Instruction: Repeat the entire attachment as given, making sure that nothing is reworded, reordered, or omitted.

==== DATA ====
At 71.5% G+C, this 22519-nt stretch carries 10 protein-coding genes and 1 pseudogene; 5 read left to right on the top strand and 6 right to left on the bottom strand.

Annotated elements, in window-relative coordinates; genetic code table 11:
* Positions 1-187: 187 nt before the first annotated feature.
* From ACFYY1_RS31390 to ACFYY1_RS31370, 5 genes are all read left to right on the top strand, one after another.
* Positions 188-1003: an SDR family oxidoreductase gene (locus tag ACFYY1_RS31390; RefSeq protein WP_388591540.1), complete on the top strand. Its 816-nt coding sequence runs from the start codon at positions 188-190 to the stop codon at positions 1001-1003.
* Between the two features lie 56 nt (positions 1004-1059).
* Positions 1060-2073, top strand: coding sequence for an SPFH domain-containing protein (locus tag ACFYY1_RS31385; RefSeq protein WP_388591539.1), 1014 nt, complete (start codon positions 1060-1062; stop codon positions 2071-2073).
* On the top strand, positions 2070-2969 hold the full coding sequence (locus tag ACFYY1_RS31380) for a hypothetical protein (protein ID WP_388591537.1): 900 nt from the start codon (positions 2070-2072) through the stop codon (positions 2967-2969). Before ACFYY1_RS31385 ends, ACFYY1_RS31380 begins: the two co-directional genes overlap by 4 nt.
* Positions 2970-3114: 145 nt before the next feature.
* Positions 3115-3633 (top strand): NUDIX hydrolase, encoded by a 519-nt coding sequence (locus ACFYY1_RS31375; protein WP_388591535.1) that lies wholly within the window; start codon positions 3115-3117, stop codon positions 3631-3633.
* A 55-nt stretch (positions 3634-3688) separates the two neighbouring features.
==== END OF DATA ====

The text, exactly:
At 71.5% G+C, this 22519-nt stretch carries 10 protein-coding genes and 1 pseudogene; 5 read left to right on the top strand and 6 right to left on the bottom strand.

Annotated elements, in window-relative coordinates; genetic code table 11:
* Positions 1-187: 187 nt before the first annotated feature.
* From ACFYY1_RS31390 to ACFYY1_RS31370, 5 genes are all read left to right on the top strand, one after another.
* Positions 188-1003: an SDR family oxidoreductase gene (locus tag ACFYY1_RS31390; RefSeq protein WP_388591540.1), complete on the top strand. Its 816-nt coding sequence runs from the start codon at positions 188-190 to the stop codon at positions 1001-1003.
* Between the two features lie 56 nt (positions 1004-1059).
* Positions 1060-2073, top strand: coding sequence for an SPFH domain-containing protein (locus tag ACFYY1_RS31385; RefSeq protein WP_388591539.1), 1014 nt, complete (start codon positions 1060-1062; stop codon positions 2071-2073).
* On the top strand, positions 2070-2969 hold the full coding sequence (locus tag ACFYY1_RS31380) for a hypothetical protein (protein ID WP_388591537.1): 900 nt from the start codon (positions 2070-2072) through the stop codon (positions 2967-2969). Before ACFYY1_RS31385 ends, ACFYY1_RS31380 begins: the two co-directional genes overlap by 4 nt.
* Positions 2970-3114: 145 nt before the next feature.
* Positions 3115-3633 (top strand): NUDIX hydrolase, encoded by a 519-nt coding sequence (locus ACFYY1_RS31375; protein WP_388591535.1) that lies wholly within the window; start codon positions 3115-3117, stop codon positions 3631-3633.
* A 55-nt stretch (positions 3634-3688) separates the two neighbouring features.